West is openly campaigning for ‘No’ in charter referendum: Erdoğan
AA photoTurkish President Recep Tayyip Erdoğan has slammed the entire Western bloc and particularly some prominent European countries for openly pursuing the “no” campaign ahead of the April 16 referendum by using all means, including terror organizations.
“Some of us who are inattentive may not understand the importance of this historical referendum. But some people are very much aware of it. Some prominent countries of the West are trying to give us a hard time by supporting the terror organization. The West is openly carrying the ‘no’ campaign on their state television channels and [newspaper] headlines,” Erdoğan said at a rally in the northern Anatolian province of Çorum on April 10.
Erdoğan accused the countries of attacking on Turkey with police violence and state terrorism, indirectly referring to the Netherlands and Germany, which restricted gatherings between Turkish ministers and the Turkish community ahead of the polls.
“The best answer will be given to them by our brothers through the polls. The overseas voting is over, and turnout has doubled compared to the last polls,” he said.
Turkey’s relationship with prominent European countries like Germany and the Netherlands has been severely strained in the last few weeks as Erdoğan and the ruling party officials accuse the West of taking sides on the upcoming referendum.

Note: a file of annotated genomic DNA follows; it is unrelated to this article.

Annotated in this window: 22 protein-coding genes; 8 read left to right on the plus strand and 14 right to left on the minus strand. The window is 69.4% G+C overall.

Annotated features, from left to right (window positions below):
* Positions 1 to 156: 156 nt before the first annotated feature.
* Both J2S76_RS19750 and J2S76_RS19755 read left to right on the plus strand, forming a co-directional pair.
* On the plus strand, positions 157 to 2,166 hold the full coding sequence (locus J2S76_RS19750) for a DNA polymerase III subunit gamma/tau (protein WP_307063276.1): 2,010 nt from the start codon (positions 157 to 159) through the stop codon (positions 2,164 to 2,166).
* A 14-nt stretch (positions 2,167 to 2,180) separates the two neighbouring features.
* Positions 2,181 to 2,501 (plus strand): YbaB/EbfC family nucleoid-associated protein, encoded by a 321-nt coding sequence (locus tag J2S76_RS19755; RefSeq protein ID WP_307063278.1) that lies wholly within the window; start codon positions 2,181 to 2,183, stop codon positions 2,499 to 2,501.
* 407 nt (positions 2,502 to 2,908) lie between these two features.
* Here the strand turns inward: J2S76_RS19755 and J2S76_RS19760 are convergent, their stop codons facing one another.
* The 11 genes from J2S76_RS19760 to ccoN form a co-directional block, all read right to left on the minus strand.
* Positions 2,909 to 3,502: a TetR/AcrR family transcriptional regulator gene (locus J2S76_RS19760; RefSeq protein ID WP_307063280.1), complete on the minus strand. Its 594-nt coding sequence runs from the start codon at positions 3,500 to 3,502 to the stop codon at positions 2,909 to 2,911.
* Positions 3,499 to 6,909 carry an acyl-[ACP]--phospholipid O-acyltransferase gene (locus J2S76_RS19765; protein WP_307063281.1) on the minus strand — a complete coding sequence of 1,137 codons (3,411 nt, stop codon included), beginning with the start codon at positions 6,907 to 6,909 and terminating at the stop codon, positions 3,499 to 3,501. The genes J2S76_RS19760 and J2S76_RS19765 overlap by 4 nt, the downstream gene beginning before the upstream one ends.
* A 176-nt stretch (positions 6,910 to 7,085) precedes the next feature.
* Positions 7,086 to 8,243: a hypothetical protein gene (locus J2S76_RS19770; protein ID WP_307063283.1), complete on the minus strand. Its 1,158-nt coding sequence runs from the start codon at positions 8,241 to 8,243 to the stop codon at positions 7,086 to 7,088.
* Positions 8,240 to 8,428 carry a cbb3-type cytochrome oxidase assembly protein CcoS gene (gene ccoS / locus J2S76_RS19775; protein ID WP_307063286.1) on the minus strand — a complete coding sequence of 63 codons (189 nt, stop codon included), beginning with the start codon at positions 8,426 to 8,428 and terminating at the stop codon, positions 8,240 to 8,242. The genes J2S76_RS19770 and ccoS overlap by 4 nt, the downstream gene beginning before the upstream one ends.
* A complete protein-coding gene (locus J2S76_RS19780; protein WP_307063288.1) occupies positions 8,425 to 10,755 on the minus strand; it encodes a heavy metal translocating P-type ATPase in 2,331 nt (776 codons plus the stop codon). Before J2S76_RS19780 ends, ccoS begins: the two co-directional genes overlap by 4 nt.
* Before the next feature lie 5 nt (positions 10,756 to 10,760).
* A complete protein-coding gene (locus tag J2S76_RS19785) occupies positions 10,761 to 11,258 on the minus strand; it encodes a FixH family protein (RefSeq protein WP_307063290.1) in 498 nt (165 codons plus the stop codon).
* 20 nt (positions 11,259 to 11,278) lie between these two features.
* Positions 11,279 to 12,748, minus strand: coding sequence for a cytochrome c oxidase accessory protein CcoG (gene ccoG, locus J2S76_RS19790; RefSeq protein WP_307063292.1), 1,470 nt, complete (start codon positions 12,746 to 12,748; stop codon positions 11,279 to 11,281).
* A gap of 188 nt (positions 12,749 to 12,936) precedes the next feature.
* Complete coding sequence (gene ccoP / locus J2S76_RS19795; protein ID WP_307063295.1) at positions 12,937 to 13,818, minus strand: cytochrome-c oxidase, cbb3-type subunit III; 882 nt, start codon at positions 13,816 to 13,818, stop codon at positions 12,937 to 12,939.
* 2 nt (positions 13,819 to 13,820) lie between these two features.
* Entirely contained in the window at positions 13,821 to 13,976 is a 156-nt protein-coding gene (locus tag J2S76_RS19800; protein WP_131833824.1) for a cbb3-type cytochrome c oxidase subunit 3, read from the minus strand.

Erdoğan said the West was aiming to halt Turkey’s growth and campaigning for “no” in a bid to continue their efforts to divide it. “We are going to give a very hard lesson to those who are shaking their fingers at us,” he said.
AKP to invite Erdoğan
In the meantime, Prime Minister Binali Yıldırım said in the event that the changes are approved in the referendum, the Justice and Development Party (AKP) might issue an invitation to Erdoğan to register with the party. “We may invite him to return to his party,” Yıldırım told Fox TV early April 10.
The constitutional amendments allow the elected president to maintain his or her membership with the political party to which he or she belongs. Erdoğan earlier said he would return to his party in the event a majority of the country says “yes” to the changes.